The Rev. James Dixon said he has dealt with racism for much if his life and, in some ways, the problem is worse now than ever.
But, Dixon, who is Black and a long-time resident of Masury, said there are signs that the future could be different, and he has hope that society will get there.
The associate pastor at Mount Olive Missionary Baptist Church, Masury, said he did not experience much racism as a child. He grew up in New Castle, in a neighborhood with families who were Polish, Italian, Slovenian, Slovakian and Black.
“We all lived together,” said Dixon, 83. “You cared for one another. The parents watched over the kids, and they even fed you. They knew that my mom had six kids. It was nice coming up. I didn’t know about the South. We didn’t have no problems.”
Dixon met his wife, the former Shirley Perry, a North Carolina native, in New Castle, and they moved to Davis Street in Masury in about 1960, following her parents, who already had a home there. It was a great neighborhood – as it remains, he said – but it was an area mostly populated by Blacks.
“We kept to ourselves,” he said.
Dixon got a job at Wheatland Tube, and the work climate was not friendly.
“Blacks had the worst jobs,” Dixon said. “We had the dirtiest jobs until ‘64.”
Congress passed the Civil Rights Act of 1964, and the union started pressing for better treatment of Blacks, said Dixon, a crane man who retired in 1998.
“We had the right where we could bid on jobs,” he said. “Then we started getting into good jobs.”
Dixon served on the civil rights committee at Wheatland Tube, and he remains a member of the Mercer County Branch of the NAACP.
Because the Davis and Ulp Street areas were mostly populated by Blacks, and they developed a reputation as a not-so-nice part of town, whites would drive down the street to gawk, he said. The police could be “snobbish,” and would “pinpoint certain people,” Dixon said.
The reputation was undeserved, and people such as John Schuster, a white man whose restaurant was on Brookfield Avenue, “up the hill” from Dixon’s house, spoke up for the neighborhood and its residents, Dixon said.
Noting that he hasn’t had an issue with local police protection for some time, Dixon said forming a relationship with the police department is important.
“That’s a good thing when they come down here and they know you,” Dixon said. “They know you don’t have no problems. They know we’ve never had to call the police down here.”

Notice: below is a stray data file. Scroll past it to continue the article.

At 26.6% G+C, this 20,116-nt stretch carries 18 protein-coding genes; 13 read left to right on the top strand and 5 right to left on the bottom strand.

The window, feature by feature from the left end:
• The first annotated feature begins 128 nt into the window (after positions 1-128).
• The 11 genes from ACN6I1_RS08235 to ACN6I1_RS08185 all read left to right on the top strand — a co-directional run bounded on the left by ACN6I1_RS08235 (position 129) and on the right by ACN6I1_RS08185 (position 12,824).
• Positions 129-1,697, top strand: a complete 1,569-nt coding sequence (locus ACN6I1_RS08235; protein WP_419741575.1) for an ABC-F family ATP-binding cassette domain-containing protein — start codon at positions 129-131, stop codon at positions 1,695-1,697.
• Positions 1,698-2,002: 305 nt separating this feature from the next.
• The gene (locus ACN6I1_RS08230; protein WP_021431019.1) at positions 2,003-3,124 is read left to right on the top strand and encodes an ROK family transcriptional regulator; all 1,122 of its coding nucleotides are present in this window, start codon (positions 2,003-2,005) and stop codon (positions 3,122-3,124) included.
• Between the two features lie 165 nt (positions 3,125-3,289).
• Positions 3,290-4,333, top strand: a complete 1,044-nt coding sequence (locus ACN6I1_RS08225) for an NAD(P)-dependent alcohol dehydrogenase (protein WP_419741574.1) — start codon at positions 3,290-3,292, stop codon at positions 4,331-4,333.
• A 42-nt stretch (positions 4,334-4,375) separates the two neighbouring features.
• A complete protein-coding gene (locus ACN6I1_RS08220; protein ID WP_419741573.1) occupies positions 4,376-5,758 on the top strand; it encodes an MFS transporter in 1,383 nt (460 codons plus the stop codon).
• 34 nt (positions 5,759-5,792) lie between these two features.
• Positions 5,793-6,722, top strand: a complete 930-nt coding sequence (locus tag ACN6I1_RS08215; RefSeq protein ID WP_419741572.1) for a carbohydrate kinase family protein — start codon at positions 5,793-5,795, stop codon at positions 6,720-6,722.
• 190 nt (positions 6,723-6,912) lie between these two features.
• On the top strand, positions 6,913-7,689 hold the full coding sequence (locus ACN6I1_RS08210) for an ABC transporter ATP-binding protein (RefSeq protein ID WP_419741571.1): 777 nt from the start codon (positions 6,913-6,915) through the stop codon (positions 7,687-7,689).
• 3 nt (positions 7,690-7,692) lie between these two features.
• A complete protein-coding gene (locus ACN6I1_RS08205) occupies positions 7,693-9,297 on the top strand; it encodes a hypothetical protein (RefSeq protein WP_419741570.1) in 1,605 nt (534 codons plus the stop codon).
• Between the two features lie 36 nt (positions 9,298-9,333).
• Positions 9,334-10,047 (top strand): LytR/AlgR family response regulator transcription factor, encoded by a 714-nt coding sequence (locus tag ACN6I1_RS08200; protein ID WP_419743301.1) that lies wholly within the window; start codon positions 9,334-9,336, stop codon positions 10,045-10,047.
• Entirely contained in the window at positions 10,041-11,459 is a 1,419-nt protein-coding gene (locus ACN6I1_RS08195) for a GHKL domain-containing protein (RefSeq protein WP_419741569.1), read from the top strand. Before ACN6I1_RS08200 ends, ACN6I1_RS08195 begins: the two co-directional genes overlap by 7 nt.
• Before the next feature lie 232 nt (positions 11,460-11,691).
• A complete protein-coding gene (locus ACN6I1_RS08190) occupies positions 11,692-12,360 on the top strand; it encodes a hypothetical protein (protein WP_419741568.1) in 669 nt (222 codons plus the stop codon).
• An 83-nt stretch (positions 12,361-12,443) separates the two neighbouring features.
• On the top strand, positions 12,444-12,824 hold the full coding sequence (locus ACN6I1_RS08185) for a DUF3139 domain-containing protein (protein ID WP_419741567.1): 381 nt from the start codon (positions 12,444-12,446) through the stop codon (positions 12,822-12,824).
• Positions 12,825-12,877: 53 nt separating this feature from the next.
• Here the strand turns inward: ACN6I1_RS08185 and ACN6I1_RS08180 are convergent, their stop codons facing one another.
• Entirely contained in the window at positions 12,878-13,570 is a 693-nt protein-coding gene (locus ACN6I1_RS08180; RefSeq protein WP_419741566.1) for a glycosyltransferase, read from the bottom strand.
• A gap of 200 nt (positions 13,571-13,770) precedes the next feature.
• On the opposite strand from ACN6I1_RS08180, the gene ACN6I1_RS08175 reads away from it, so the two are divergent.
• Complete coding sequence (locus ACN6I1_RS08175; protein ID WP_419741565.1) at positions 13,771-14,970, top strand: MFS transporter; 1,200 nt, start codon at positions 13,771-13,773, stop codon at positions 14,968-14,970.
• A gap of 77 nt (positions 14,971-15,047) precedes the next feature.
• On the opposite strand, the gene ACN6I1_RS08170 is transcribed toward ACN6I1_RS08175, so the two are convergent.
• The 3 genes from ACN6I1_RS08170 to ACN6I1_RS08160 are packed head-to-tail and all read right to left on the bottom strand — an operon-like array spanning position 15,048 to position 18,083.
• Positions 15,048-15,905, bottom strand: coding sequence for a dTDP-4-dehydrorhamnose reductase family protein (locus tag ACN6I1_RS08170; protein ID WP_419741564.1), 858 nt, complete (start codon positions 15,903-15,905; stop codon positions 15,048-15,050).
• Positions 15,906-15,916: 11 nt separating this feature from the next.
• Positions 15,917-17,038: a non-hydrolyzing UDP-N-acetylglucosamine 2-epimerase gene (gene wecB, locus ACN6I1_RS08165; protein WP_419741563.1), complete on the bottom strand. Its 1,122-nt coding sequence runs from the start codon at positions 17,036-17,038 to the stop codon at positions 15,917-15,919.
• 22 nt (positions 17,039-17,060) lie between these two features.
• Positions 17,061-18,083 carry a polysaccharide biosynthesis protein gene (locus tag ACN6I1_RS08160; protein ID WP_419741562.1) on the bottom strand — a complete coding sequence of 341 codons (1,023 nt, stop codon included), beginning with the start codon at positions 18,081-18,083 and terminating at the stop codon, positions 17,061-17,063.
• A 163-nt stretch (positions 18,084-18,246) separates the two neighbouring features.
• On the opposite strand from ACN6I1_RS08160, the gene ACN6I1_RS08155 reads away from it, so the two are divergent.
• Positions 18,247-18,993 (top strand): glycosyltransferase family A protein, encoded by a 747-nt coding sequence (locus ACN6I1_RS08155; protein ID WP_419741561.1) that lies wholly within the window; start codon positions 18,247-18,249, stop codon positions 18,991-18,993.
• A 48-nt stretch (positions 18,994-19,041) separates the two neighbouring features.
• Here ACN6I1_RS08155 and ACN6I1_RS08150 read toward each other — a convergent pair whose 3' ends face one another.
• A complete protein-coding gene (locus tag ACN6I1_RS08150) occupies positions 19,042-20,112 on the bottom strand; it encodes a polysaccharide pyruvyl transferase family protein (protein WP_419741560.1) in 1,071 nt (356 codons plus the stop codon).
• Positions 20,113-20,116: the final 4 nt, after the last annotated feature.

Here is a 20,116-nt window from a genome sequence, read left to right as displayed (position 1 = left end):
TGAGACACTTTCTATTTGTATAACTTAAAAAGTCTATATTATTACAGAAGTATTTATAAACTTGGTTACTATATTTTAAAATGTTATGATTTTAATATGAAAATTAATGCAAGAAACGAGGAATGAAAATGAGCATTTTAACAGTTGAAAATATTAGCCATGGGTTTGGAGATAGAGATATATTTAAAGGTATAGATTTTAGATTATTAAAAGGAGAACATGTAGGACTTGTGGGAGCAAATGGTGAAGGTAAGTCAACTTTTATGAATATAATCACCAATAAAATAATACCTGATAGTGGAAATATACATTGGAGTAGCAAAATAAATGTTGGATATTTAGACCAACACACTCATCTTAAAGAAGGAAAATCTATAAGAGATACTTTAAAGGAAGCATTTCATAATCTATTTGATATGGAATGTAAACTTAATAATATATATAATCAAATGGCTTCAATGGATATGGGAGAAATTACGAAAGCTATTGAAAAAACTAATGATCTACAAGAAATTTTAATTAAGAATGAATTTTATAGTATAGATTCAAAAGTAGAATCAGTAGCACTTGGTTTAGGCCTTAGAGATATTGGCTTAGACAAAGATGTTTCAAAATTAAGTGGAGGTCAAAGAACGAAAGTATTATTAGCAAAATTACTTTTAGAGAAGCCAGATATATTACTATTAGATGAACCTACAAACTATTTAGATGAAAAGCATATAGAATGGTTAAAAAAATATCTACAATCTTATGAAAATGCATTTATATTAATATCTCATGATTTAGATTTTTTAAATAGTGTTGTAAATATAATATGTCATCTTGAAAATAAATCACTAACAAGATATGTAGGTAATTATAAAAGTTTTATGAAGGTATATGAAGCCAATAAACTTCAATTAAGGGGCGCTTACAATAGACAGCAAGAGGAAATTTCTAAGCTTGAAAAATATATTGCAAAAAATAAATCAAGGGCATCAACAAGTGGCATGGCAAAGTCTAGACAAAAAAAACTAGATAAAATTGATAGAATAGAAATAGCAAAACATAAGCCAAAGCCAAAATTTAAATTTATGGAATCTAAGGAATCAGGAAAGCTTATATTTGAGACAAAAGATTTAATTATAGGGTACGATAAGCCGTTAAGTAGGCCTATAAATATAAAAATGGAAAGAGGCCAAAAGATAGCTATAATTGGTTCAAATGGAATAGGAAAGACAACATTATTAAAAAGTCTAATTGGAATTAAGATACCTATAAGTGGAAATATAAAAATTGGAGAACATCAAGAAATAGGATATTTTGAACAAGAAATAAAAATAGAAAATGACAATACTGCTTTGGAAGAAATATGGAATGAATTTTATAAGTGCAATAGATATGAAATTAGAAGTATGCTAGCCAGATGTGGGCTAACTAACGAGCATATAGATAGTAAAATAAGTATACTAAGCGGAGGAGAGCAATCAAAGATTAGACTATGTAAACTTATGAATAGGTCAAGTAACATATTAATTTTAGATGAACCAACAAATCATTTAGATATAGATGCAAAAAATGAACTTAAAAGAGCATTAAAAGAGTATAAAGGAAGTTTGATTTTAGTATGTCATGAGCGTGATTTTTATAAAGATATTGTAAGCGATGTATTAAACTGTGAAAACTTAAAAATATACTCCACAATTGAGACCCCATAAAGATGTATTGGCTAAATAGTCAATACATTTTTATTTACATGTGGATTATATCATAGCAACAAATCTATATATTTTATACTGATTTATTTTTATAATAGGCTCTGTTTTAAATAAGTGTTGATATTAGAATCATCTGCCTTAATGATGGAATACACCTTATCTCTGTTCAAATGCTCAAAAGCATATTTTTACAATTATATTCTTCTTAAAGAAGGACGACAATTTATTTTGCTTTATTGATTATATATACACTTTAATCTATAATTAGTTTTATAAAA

As a parent of two, Dixon had to be vigilant as to how they were treated at Brookfield schools, he said.
“You had a lot of problems with the schools,” Dixon said. “They discriminated there. You had to keep them in check. As long as they know that you’re coming, they’re not gonna do nothing. They loved our Black boys as long as they played football or basketball or something like that. After that, they were through with us. You seen that. That’s the way life is.”
Dixon said he is alarmed with the actions of police in the killings of Blacks in other areas and agrees with the protests. He also decried that President Trump “seems to be the type of guy that he wants us split.”
But, his hope for the future starts with the changes within his own family. His son, James, now deceased, married a white woman and had biracial kids.
“I got a lot of cousins in New Castle, they’re all mixed,” Dixon said. “How you gonna split your family in half?”
Dixon called the rise of families like his own “a big move.”
“In my day, you kept with your kind. It was very seldom you seen the Black and white, back in my day. Now, every time you look up, you don’t know who’s Black and who’s white. You watch them on television, you don’t know whether they’re Black or white. It’s coming. I think what the white man is fearful of, he’s gonna be eliminated because there’s not gonna be all white and all Black. It’s gonna just be one group.”
Showing his faith, Dixon said there will come a day when there is no racism.
“If we don’t make it here, we’re gonna make it in eternity,” he said.